The Forgotten Heroines

Sometimes, stories are not merely about being enjoyable. Sometimes they have a more profound impact on the social fabric of society.

George Eliot wrote a book called Middlemarch. The book was talked about everything, from the pursuit of love and power to the dark road which mindless greed leads to. The book was acclaimed in many circles, some celebrated authors and editors even going so far as to say that it was the best ever in English literature. George Eliot received recognition and praise from all quarters.

It was later learned that George Eliot was not a real person, but merely a pseudonym. The real author’s name was Mary Anne Evans, a woman. When she was asked why she chooses to use a masculine pseudonym, she replied that she wanted people to take her work seriously and so she used a man’s name as a pseudonym.

There were many instances of a similar ilk in literary history. The Bronte sisters, Charlotte and Emily used male pseudonyms such as Currer, Ellis and Acton Bell while publishing their work. Like Mary Anne Evans, they too claimed that using male pseudonyms was simply to make sure that their work was judged and perceived impartially.

Even in the liberal and meritocratic world of literature, there was a time when things were not ideal. The very fact that some of the greatest authors of all time such as the Bronte sisters and Mary Anne Evans had to hide their gender while publishing novels is a great tragedy in itself. We have since then come a long way in recognizing talent irrespective of the gender of the writer, but it is important to recognize the struggles of many such writers to make sure nothing of the sort happens again.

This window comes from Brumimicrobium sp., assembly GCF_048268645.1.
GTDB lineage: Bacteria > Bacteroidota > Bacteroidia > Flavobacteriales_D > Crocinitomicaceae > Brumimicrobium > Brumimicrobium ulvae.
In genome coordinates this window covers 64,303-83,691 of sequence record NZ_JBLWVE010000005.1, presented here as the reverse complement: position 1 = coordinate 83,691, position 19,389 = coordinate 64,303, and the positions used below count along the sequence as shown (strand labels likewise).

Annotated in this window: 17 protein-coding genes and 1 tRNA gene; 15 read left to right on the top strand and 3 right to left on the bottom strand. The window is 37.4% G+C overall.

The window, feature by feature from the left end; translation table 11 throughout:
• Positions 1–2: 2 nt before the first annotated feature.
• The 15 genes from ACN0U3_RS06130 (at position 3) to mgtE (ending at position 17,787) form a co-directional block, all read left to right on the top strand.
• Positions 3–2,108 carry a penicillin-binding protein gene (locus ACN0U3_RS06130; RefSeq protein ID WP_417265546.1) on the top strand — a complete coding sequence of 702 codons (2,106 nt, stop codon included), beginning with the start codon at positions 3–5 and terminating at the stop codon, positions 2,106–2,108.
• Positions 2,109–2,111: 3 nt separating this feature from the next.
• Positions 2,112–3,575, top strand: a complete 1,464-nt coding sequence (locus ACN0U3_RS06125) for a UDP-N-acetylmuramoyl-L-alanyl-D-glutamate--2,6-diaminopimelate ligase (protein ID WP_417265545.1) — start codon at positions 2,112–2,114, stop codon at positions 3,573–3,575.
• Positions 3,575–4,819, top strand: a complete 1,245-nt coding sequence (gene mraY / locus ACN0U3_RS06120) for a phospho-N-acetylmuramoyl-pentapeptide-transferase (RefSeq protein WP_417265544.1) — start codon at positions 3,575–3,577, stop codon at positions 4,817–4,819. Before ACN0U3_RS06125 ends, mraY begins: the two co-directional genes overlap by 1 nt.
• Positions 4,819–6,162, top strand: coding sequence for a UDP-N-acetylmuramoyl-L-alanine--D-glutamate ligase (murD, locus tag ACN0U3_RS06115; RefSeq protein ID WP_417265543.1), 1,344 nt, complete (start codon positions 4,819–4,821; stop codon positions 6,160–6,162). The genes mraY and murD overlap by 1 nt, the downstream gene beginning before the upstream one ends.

Closer to home, we have Cornelia Sorabji, a woman with a number of distinctions and honors to her name. The first woman graduate from Bombay University, the first woman to study law at Oxford and furthermore, the first woman to practice law in India and England. However, Sorabji is best known today for her literary works which accentuated themes of feminism and the obtuseness of the prevailing patriarchy in India. Some of her stories even convey her frustration at Indian women who didn’t understand the concept of feminism and gender equality at the time.

However, she also had some divisive positions on issues. For instance, she believed India was better off with the British Raj. This position rubbed most Indians the wrong way at the time and it still does. That, however, doesn’t change the fact that her contribution to social reform and justice remains unbesmirched.

One of the most popular writers in modern time faced a similar problem. When Harry Potter was about to be released for the first time, the publisher insisted that the author JK Rowling use only her initials, not her first name, Joanne. The publisher reasoned by saying that the book series would be able to tap young male audience more vociferously if the author’s name sounded male.

Why is this still a problem? Generally, women authors are typecast into writing certain kind of stories. When Wuthering Heights first came out, everyone naturally assumed that the author was male because the story was deviously cunning and brutal. The astonishment thus was even more paramount when Emily Bronte emerged as the real genius behind the book. Why then have we not learned our lesson?

PS: We are not here to complain, but propose solutions. Through a systematic collection of stories which destroys typecasting of any sort, we wish that the readers can understand and appreciate the brilliance of female writers who wrote some of the greatest stories in known literary history.

Now, these stories are available on your fingertips. Now, you will experience the magic of stories with a simple scroll on your touch phone. Now, you have TaccoMacco where not only can read these great stories but publish on mobile with us, your own stories.